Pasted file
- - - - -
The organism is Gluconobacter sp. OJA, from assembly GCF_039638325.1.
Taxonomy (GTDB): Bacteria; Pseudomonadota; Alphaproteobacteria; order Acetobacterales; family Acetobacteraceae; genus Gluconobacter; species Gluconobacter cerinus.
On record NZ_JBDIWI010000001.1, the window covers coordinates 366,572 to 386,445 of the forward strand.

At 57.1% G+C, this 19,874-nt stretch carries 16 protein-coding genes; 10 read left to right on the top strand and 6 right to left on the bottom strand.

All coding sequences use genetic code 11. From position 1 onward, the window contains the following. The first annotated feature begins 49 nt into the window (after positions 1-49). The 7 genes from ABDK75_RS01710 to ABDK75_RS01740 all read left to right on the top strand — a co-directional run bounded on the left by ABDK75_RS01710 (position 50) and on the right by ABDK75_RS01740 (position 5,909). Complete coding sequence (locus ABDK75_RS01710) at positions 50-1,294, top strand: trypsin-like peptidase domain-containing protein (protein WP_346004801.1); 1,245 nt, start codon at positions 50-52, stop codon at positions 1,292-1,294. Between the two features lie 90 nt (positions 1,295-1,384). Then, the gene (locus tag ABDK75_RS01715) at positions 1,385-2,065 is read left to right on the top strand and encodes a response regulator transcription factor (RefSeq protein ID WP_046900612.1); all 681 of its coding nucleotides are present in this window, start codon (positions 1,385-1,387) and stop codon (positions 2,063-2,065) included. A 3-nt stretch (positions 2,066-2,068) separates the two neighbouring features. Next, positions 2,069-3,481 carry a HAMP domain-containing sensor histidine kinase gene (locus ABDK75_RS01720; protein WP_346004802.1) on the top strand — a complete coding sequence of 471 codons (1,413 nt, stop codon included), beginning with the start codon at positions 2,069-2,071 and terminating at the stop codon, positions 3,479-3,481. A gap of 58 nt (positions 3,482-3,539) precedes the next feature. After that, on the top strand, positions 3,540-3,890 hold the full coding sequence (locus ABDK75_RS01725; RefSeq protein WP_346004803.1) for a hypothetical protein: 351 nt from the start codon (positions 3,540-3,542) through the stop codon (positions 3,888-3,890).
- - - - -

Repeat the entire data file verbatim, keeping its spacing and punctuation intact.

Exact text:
The organism is Gluconobacter sp. OJA, from assembly GCF_039638325.1.
Taxonomy (GTDB): Bacteria; Pseudomonadota; Alphaproteobacteria; order Acetobacterales; family Acetobacteraceae; genus Gluconobacter; species Gluconobacter cerinus.
On record NZ_JBDIWI010000001.1, the window covers coordinates 366,572 to 386,445 of the forward strand.

At 57.1% G+C, this 19,874-nt stretch carries 16 protein-coding genes; 10 read left to right on the top strand and 6 right to left on the bottom strand.

All coding sequences use genetic code 11. From position 1 onward, the window contains the following. The first annotated feature begins 49 nt into the window (after positions 1-49). The 7 genes from ABDK75_RS01710 to ABDK75_RS01740 all read left to right on the top strand — a co-directional run bounded on the left by ABDK75_RS01710 (position 50) and on the right by ABDK75_RS01740 (position 5,909). Complete coding sequence (locus ABDK75_RS01710) at positions 50-1,294, top strand: trypsin-like peptidase domain-containing protein (protein WP_346004801.1); 1,245 nt, start codon at positions 50-52, stop codon at positions 1,292-1,294. Between the two features lie 90 nt (positions 1,295-1,384). Then, the gene (locus tag ABDK75_RS01715) at positions 1,385-2,065 is read left to right on the top strand and encodes a response regulator transcription factor (RefSeq protein ID WP_046900612.1); all 681 of its coding nucleotides are present in this window, start codon (positions 1,385-1,387) and stop codon (positions 2,063-2,065) included. A 3-nt stretch (positions 2,066-2,068) separates the two neighbouring features. Next, positions 2,069-3,481 carry a HAMP domain-containing sensor histidine kinase gene (locus ABDK75_RS01720; protein WP_346004802.1) on the top strand — a complete coding sequence of 471 codons (1,413 nt, stop codon included), beginning with the start codon at positions 2,069-2,071 and terminating at the stop codon, positions 3,479-3,481. A gap of 58 nt (positions 3,482-3,539) precedes the next feature. After that, on the top strand, positions 3,540-3,890 hold the full coding sequence (locus ABDK75_RS01725; RefSeq protein WP_346004803.1) for a hypothetical protein: 351 nt from the start codon (positions 3,540-3,542) through the stop codon (positions 3,888-3,890).